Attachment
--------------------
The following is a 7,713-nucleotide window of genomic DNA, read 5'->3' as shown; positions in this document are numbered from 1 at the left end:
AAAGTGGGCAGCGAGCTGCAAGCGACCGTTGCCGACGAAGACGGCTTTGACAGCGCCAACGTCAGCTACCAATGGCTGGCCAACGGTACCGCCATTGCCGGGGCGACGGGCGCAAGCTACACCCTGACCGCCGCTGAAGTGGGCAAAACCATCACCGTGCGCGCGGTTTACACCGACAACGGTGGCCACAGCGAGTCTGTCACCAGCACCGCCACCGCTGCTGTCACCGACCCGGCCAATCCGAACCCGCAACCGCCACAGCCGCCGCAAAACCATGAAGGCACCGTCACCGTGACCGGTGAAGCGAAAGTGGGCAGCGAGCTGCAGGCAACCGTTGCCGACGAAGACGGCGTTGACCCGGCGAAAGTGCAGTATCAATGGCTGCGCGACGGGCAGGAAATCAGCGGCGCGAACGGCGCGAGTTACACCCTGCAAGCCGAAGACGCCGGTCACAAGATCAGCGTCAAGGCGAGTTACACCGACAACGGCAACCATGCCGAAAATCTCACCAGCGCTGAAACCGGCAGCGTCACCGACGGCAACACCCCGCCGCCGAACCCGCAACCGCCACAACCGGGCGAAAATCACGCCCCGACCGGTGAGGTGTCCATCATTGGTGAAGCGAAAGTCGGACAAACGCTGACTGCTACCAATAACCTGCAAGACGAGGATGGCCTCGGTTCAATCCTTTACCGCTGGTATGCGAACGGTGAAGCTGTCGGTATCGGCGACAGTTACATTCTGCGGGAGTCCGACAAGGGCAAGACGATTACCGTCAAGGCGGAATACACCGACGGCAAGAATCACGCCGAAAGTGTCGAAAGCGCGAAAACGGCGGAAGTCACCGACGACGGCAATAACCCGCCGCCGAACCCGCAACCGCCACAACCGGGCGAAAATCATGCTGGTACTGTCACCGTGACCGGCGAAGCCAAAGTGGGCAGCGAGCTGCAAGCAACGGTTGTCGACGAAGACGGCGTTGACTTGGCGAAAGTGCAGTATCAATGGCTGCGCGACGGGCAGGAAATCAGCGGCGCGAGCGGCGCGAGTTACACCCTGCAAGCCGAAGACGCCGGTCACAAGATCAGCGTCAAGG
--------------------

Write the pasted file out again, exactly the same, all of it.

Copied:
The following is a 7,713-nucleotide window of genomic DNA, read 5'->3' as shown; positions in this document are numbered from 1 at the left end:
AAAGTGGGCAGCGAGCTGCAAGCGACCGTTGCCGACGAAGACGGCTTTGACAGCGCCAACGTCAGCTACCAATGGCTGGCCAACGGTACCGCCATTGCCGGGGCGACGGGCGCAAGCTACACCCTGACCGCCGCTGAAGTGGGCAAAACCATCACCGTGCGCGCGGTTTACACCGACAACGGTGGCCACAGCGAGTCTGTCACCAGCACCGCCACCGCTGCTGTCACCGACCCGGCCAATCCGAACCCGCAACCGCCACAGCCGCCGCAAAACCATGAAGGCACCGTCACCGTGACCGGTGAAGCGAAAGTGGGCAGCGAGCTGCAGGCAACCGTTGCCGACGAAGACGGCGTTGACCCGGCGAAAGTGCAGTATCAATGGCTGCGCGACGGGCAGGAAATCAGCGGCGCGAACGGCGCGAGTTACACCCTGCAAGCCGAAGACGCCGGTCACAAGATCAGCGTCAAGGCGAGTTACACCGACAACGGCAACCATGCCGAAAATCTCACCAGCGCTGAAACCGGCAGCGTCACCGACGGCAACACCCCGCCGCCGAACCCGCAACCGCCACAACCGGGCGAAAATCACGCCCCGACCGGTGAGGTGTCCATCATTGGTGAAGCGAAAGTCGGACAAACGCTGACTGCTACCAATAACCTGCAAGACGAGGATGGCCTCGGTTCAATCCTTTACCGCTGGTATGCGAACGGTGAAGCTGTCGGTATCGGCGACAGTTACATTCTGCGGGAGTCCGACAAGGGCAAGACGATTACCGTCAAGGCGGAATACACCGACGGCAAGAATCACGCCGAAAGTGTCGAAAGCGCGAAAACGGCGGAAGTCACCGACGACGGCAATAACCCGCCGCCGAACCCGCAACCGCCACAACCGGGCGAAAATCATGCTGGTACTGTCACCGTGACCGGCGAAGCCAAAGTGGGCAGCGAGCTGCAAGCAACGGTTGTCGACGAAGACGGCGTTGACTTGGCGAAAGTGCAGTATCAATGGCTGCGCGACGGGCAGGAAATCAGCGGCGCGAGCGGCGCGAGTTACACCCTGCAAGCCGAAGACGCCGGTCACAAGATCAGCGTCAAGG